Montrose – Water testing tests council’s cash coffers

Testing the water quality in Montrose has resulted with a hefty bill, according to council officials.

  • Jul. 19, 2012 4:00 p.m.

Testing the water quality in Montrose has resulted with a hefty bill, according to council officials.

In 2011 the Village of Montrose spent roughly $17,000 on water tests to prepare for the new well and chlorination facility in the area.

More than one year ago, the Village issued a boil water advisory because of test results indicating low levels of total coliforms, a verdict that informed residents their water did not meet the BC Drinking Water Protection Regulation. Although the drinking water officer has urged council to order regular water quality tests, the costs have become somewhat of a burden.

In the July 16 regular council meeting Mayor Joe Danchuk asked staff to investigate whether testing could be done bi-weekly, instead of weekly, in both upper and lower zones to conserve cash reserves.

He reminded council members that the long-standing boil water advisory is still in effect.

“Any positive hits of total coliform is a bad thing when you’re trying to get clean water,” Kevin Chartres, the chief administrative officer, indicated while informing council that the water-testing officer wanted to see more tests being done.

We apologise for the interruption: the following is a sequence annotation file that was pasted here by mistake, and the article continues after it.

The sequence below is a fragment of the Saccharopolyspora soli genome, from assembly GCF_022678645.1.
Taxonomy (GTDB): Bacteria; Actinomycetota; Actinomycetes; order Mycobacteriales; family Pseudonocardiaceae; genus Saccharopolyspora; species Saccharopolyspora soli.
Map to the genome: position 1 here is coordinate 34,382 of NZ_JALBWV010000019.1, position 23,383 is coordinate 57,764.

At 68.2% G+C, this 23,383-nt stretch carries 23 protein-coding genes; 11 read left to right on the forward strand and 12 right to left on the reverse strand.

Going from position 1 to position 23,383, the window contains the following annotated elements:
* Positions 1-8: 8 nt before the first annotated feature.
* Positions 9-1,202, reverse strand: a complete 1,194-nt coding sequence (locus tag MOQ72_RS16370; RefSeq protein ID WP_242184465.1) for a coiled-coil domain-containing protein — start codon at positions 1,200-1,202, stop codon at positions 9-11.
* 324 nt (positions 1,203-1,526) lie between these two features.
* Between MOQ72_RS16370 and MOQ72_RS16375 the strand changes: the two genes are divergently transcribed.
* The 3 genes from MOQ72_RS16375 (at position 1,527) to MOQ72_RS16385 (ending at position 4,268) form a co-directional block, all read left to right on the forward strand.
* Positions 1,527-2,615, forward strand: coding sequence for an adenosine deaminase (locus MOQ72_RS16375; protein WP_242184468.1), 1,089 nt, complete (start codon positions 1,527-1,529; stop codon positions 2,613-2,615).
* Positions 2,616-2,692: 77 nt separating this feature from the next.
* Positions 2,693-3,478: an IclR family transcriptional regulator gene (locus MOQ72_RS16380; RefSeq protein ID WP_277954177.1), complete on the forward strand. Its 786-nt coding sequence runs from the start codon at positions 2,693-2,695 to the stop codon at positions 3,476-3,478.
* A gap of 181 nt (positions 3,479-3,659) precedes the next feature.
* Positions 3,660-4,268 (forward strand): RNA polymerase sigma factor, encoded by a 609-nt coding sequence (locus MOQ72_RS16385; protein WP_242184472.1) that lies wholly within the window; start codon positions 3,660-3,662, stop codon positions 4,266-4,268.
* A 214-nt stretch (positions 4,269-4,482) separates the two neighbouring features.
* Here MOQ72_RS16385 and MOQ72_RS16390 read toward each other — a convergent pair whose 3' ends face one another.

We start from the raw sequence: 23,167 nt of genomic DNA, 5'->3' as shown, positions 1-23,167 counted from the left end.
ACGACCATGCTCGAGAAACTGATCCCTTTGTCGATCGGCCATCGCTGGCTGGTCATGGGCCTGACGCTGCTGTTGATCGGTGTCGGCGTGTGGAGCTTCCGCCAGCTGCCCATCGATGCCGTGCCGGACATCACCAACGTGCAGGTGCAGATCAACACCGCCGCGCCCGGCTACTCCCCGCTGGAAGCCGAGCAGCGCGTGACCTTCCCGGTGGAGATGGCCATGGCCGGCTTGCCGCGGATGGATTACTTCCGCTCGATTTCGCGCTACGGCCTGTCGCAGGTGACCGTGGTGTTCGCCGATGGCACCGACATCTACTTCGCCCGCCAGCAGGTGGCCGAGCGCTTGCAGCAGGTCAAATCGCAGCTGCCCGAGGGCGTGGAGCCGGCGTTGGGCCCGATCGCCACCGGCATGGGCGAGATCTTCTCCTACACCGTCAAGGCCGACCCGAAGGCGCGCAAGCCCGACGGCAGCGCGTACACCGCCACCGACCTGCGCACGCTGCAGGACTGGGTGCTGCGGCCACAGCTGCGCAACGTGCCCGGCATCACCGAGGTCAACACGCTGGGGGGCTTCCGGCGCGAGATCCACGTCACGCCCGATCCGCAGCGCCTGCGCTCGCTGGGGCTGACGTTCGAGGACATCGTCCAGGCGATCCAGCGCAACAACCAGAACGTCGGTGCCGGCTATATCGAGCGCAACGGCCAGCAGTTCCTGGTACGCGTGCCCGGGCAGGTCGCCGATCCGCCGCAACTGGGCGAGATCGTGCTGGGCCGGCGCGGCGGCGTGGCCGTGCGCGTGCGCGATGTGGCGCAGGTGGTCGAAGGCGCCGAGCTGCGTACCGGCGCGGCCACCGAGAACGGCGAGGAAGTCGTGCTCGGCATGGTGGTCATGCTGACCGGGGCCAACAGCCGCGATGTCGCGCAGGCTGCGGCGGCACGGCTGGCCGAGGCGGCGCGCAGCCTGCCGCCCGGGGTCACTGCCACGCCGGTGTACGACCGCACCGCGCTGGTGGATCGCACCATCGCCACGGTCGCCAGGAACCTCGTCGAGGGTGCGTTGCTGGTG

“And so far, 25 was the highest reading.”

Some highlights of the new well and chlorination facility include a flow meter and state of the art communications.

It also includes a $1.3 million reduction in infrastructure costs, cleaner water that eliminates health risks and a sustainable water supply.

In addition, an on-site generator will provide back up power to wells during power outages.

On July 3, village council approved Redwood Engineering’s initial fee estimate of $25,000 for the structural design and drafting for the pump house and contact chamber.

Redwood will complete structural schedules in compliance with the BC Building Code.

At that time, TRUE Consulting recommended partnering with the local engineer group to work on the structural component of this project because of the firm’s experience.

“It adds complexity to the project if an out-of-town consultant has to schedule visits,” Chartres said while justifying the village council’s decision to oust a series of slightly lower estimates from other companies.

Previously, a $1.3-million Gas Tax Fund grant was bestowed on Montrose for water quality upgrades that includes the creation of a chlorination facility and replacement of a failing well. The grant will aid construction of a new well and pump house.

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